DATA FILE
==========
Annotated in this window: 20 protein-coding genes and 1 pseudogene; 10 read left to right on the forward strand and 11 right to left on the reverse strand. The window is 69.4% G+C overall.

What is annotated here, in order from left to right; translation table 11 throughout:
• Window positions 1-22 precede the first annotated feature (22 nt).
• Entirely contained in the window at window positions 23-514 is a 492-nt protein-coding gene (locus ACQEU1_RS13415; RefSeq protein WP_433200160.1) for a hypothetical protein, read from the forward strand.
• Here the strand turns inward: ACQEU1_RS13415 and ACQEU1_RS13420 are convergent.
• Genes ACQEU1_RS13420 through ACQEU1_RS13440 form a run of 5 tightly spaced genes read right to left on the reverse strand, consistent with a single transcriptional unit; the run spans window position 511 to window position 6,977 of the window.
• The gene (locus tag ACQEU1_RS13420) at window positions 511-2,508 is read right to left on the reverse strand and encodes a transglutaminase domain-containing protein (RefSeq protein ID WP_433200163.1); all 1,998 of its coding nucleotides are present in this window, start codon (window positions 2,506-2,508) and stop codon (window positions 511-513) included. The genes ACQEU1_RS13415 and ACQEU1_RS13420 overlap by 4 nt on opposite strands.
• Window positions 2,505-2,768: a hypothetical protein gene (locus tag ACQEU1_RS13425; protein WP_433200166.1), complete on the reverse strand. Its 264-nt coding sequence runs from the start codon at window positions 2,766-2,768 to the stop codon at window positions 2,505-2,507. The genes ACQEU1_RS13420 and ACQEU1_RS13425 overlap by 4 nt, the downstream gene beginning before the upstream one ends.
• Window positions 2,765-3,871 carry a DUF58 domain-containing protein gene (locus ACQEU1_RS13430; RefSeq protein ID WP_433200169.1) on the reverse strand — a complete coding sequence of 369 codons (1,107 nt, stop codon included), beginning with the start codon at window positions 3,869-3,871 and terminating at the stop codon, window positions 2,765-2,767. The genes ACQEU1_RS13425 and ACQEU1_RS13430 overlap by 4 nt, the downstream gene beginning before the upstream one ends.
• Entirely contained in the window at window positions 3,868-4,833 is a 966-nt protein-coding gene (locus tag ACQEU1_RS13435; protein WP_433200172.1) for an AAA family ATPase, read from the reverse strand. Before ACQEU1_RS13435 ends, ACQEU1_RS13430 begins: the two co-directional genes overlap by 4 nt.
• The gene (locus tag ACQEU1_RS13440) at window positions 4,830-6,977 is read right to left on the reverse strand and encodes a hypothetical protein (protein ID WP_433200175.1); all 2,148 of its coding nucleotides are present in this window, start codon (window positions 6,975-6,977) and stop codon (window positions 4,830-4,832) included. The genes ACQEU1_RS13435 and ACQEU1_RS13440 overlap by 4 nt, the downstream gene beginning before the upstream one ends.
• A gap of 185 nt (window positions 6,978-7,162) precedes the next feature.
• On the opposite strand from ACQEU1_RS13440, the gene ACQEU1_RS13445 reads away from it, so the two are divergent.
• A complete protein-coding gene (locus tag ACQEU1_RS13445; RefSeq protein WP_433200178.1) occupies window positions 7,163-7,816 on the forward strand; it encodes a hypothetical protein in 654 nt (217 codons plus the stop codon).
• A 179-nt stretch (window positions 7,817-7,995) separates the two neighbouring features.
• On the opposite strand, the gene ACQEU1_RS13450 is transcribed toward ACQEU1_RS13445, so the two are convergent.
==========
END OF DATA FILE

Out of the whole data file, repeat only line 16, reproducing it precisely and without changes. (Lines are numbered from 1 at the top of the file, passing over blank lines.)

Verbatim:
• On the opposite strand, the gene ACQEU1_RS13450 is transcribed toward ACQEU1_RS13445, so the two are convergent.